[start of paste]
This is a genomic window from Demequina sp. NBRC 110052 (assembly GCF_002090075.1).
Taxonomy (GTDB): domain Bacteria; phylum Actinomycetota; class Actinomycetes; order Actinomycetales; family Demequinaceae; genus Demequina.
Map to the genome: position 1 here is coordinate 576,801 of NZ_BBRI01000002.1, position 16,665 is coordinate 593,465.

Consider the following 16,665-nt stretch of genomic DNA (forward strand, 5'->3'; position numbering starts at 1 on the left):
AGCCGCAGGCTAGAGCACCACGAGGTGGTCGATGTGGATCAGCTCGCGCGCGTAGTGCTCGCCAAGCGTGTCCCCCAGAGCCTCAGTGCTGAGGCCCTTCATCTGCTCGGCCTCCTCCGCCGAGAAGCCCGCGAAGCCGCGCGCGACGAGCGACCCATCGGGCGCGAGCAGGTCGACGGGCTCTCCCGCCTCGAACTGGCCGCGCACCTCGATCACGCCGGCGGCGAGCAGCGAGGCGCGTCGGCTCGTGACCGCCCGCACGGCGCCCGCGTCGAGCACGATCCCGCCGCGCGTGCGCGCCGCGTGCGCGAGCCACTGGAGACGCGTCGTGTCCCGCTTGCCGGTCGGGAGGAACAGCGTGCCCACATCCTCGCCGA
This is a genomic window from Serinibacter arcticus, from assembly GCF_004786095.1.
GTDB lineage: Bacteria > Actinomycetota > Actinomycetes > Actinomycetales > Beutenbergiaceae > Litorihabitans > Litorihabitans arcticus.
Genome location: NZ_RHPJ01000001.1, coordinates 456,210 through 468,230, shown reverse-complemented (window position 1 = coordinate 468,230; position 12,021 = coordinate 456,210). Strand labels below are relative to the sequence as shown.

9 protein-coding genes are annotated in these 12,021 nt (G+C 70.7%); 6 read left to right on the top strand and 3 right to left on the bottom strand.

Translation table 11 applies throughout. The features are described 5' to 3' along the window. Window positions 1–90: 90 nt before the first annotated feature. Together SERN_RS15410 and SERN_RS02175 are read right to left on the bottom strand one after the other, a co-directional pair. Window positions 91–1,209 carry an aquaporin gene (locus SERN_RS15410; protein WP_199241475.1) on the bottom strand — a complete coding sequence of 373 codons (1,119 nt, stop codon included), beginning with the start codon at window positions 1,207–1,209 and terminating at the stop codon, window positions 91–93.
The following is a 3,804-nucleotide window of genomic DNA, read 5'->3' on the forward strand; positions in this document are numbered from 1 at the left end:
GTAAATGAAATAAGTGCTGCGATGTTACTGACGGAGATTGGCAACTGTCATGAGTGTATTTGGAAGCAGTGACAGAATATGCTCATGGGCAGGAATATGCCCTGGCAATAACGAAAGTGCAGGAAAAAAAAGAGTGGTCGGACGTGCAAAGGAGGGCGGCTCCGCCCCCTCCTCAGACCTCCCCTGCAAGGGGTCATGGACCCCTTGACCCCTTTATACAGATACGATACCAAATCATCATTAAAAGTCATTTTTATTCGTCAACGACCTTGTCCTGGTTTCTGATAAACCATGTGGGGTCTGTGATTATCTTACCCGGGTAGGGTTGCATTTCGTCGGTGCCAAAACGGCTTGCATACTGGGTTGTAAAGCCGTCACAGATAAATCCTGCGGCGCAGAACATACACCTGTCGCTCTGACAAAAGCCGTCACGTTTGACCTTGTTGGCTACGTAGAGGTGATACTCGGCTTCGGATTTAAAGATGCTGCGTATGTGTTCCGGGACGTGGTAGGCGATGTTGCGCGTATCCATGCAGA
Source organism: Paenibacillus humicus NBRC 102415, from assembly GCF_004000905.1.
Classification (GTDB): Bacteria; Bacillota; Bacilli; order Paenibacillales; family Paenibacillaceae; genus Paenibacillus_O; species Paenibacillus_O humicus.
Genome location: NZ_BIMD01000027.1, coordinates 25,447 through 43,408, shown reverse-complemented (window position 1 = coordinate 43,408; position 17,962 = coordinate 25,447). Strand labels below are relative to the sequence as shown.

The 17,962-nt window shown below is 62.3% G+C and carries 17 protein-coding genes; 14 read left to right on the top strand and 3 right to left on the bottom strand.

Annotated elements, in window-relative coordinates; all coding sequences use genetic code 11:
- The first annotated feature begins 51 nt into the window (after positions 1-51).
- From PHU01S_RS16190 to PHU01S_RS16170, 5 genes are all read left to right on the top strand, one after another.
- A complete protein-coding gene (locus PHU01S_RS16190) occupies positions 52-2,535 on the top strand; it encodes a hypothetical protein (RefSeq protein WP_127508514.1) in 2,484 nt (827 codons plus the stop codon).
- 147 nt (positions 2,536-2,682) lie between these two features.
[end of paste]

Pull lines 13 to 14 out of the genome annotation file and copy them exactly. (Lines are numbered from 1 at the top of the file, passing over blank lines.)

Source organism: Paenibacillus humicus NBRC 102415, from assembly GCF_004000905.1.
Classification (GTDB): Bacteria; Bacillota; Bacilli; order Paenibacillales; family Paenibacillaceae; genus Paenibacillus_O; species Paenibacillus_O humicus.